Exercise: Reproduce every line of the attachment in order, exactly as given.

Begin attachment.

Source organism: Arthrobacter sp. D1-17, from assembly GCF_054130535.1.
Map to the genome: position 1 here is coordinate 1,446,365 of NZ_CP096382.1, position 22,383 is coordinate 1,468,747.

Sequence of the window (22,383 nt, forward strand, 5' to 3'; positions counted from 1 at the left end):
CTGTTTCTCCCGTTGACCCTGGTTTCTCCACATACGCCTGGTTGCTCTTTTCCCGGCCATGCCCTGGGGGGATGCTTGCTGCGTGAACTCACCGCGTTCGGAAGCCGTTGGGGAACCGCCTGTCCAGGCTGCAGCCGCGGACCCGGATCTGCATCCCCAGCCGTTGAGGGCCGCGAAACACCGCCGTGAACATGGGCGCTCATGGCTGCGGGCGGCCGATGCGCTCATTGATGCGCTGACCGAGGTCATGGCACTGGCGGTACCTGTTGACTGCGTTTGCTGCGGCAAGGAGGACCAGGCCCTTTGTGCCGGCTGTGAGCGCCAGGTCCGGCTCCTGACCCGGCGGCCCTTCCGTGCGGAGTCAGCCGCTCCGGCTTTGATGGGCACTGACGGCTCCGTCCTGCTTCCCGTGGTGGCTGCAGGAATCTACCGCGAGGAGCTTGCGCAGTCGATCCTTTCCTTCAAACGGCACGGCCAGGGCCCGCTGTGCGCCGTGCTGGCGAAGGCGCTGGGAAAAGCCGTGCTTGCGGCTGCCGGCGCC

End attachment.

Source organism: Arthrobacter sp. D1-17, from assembly GCF_054130535.1.
Map to the genome: position 1 here is coordinate 1,446,365 of NZ_CP096382.1, position 22,383 is coordinate 1,468,747.

Sequence of the window (22,383 nt, forward strand, 5' to 3'; positions counted from 1 at the left end):
CTGTTTCTCCCGTTGACCCTGGTTTCTCCACATACGCCTGGTTGCTCTTTTCCCGGCCATGCCCTGGGGGGATGCTTGCTGCGTGAACTCACCGCGTTCGGAAGCCGTTGGGGAACCGCCTGTCCAGGCTGCAGCCGCGGACCCGGATCTGCATCCCCAGCCGTTGAGGGCCGCGAAACACCGCCGTGAACATGGGCGCTCATGGCTGCGGGCGGCCGATGCGCTCATTGATGCGCTGACCGAGGTCATGGCACTGGCGGTACCTGTTGACTGCGTTTGCTGCGGCAAGGAGGACCAGGCCCTTTGTGCCGGCTGTGAGCGCCAGGTCCGGCTCCTGACCCGGCGGCCCTTCCGTGCGGAGTCAGCCGCTCCGGCTTTGATGGGCACTGACGGCTCCGTCCTGCTTCCCGTGGTGGCTGCAGGAATCTACCGCGAGGAGCTTGCGCAGTCGATCCTTTCCTTCAAACGGCACGGCCAGGGCCCGCTGTGCGCCGTGCTGGCGAAGGCGCTGGGAAAAGCCGTGCTTGCGGCTGCCGGCGCC